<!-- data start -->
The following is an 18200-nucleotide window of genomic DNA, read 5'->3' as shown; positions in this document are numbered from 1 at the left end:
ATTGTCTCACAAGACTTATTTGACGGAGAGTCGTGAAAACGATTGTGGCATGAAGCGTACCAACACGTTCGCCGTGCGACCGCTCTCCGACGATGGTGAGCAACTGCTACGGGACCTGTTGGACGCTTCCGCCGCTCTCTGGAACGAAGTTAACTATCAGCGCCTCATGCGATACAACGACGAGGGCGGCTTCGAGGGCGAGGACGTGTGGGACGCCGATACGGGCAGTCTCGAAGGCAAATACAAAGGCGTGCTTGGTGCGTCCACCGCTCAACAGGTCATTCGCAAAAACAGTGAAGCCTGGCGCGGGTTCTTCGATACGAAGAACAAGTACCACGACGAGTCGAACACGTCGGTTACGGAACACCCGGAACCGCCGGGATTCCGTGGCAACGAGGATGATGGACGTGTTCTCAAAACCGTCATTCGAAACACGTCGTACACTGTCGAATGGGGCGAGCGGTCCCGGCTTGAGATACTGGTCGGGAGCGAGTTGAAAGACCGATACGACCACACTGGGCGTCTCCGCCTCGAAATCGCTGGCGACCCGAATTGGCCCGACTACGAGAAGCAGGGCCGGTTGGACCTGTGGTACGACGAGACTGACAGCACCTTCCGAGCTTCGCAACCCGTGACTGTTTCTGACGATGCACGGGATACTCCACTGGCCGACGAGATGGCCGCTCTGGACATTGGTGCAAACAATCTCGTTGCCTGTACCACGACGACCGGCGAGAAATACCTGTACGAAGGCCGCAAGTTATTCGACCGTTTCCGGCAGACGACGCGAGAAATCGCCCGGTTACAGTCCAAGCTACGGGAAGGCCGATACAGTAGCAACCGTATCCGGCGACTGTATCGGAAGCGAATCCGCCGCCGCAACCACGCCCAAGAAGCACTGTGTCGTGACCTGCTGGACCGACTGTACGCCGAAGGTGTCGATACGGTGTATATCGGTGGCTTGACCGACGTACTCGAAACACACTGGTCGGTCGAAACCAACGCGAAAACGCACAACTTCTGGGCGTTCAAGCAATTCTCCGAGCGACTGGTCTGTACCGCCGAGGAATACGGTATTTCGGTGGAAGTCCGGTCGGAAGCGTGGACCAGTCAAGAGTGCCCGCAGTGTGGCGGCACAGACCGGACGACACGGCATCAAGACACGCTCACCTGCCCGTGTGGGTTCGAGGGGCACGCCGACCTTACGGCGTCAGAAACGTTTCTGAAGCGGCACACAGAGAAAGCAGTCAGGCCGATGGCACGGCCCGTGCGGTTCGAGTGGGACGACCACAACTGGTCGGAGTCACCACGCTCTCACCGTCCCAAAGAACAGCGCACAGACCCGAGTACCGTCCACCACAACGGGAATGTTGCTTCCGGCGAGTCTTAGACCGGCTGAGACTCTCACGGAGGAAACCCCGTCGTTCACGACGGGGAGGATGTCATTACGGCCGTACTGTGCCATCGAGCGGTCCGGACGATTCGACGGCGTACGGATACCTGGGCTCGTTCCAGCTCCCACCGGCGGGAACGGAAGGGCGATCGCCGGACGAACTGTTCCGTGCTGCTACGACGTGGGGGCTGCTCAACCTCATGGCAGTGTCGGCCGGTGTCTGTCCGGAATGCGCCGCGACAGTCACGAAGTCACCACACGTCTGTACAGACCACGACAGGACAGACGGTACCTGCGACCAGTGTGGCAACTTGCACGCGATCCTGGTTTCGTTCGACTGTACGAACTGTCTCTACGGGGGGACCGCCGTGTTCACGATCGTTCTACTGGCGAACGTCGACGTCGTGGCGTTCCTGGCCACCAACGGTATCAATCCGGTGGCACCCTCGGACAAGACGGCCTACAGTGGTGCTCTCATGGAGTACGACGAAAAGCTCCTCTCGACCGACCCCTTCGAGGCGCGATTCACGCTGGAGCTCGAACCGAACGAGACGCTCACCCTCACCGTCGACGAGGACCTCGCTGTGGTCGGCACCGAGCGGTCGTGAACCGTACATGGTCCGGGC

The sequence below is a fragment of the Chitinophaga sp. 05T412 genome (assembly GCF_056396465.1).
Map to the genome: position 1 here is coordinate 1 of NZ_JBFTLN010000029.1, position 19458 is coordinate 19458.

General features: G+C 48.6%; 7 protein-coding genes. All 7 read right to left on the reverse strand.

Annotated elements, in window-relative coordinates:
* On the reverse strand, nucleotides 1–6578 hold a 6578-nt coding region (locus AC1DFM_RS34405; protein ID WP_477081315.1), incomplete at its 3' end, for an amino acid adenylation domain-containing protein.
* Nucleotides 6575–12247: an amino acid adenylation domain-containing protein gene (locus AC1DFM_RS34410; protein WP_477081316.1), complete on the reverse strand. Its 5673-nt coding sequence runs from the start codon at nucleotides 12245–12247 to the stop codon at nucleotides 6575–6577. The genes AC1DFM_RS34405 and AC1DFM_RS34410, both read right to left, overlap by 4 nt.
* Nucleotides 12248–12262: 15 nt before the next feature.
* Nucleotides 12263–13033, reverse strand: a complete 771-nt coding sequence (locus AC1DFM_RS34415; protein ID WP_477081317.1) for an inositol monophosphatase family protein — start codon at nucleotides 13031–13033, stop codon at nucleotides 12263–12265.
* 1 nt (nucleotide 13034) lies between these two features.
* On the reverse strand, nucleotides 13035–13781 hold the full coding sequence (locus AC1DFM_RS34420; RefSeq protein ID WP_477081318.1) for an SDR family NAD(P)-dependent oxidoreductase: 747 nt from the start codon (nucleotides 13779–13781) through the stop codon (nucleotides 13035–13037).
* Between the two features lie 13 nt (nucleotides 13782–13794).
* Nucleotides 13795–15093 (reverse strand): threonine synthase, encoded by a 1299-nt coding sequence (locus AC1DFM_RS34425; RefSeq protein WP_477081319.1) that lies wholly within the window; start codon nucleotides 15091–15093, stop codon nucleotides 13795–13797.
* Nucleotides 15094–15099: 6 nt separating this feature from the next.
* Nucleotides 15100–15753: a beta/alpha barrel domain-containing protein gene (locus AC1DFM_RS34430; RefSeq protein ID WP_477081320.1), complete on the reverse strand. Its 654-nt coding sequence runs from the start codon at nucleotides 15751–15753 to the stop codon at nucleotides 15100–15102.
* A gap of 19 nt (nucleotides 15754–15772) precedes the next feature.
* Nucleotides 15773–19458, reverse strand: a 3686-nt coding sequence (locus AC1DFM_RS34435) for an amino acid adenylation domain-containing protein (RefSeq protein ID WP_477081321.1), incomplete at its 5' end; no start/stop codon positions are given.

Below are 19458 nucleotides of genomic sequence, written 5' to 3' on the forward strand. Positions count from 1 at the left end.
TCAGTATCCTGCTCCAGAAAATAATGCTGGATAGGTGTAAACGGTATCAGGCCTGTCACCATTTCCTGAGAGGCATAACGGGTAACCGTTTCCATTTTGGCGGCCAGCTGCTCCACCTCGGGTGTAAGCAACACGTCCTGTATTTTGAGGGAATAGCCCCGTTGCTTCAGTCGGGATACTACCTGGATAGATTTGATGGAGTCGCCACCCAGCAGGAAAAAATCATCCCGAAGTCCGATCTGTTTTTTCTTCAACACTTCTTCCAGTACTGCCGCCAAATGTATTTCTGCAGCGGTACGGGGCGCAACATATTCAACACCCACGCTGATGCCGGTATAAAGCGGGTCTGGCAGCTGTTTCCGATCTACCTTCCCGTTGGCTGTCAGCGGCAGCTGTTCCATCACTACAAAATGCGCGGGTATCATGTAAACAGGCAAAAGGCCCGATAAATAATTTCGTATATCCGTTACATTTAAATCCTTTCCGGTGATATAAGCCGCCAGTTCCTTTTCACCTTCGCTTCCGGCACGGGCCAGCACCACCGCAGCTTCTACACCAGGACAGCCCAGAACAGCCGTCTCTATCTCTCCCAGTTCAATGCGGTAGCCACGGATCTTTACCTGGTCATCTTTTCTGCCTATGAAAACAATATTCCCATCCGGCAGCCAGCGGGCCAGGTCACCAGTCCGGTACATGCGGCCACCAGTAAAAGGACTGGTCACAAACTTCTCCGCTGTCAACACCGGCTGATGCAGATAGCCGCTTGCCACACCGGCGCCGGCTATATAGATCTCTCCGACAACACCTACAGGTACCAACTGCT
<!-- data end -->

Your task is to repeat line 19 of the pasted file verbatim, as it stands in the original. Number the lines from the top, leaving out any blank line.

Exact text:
Below are 19458 nucleotides of genomic sequence, written 5' to 3' on the forward strand. Positions count from 1 at the left end.